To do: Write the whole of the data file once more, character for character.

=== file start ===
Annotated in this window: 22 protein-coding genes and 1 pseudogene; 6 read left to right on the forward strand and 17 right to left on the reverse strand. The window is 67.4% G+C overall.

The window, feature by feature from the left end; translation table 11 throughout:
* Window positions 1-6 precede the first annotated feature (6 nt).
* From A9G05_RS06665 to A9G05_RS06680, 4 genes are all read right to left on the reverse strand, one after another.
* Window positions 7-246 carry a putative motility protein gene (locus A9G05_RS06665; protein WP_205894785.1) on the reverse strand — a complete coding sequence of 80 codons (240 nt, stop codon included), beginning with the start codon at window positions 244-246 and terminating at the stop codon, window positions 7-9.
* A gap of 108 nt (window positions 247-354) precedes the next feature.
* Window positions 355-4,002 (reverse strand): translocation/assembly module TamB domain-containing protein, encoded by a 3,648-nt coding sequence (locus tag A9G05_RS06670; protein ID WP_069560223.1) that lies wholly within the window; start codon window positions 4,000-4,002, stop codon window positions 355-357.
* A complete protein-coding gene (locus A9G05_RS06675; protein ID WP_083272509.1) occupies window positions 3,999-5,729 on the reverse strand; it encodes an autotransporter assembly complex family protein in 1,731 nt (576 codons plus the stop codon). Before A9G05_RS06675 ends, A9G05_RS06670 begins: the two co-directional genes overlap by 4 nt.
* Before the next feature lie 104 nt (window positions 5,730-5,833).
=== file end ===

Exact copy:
Annotated in this window: 22 protein-coding genes and 1 pseudogene; 6 read left to right on the forward strand and 17 right to left on the reverse strand. The window is 67.4% G+C overall.

The window, feature by feature from the left end; translation table 11 throughout:
* Window positions 1-6 precede the first annotated feature (6 nt).
* From A9G05_RS06665 to A9G05_RS06680, 4 genes are all read right to left on the reverse strand, one after another.
* Window positions 7-246 carry a putative motility protein gene (locus A9G05_RS06665; protein WP_205894785.1) on the reverse strand — a complete coding sequence of 80 codons (240 nt, stop codon included), beginning with the start codon at window positions 244-246 and terminating at the stop codon, window positions 7-9.
* A gap of 108 nt (window positions 247-354) precedes the next feature.
* Window positions 355-4,002 (reverse strand): translocation/assembly module TamB domain-containing protein, encoded by a 3,648-nt coding sequence (locus tag A9G05_RS06670; protein ID WP_069560223.1) that lies wholly within the window; start codon window positions 4,000-4,002, stop codon window positions 355-357.
* A complete protein-coding gene (locus A9G05_RS06675; protein ID WP_083272509.1) occupies window positions 3,999-5,729 on the reverse strand; it encodes an autotransporter assembly complex family protein in 1,731 nt (576 codons plus the stop codon). Before A9G05_RS06675 ends, A9G05_RS06670 begins: the two co-directional genes overlap by 4 nt.
* Before the next feature lie 104 nt (window positions 5,730-5,833).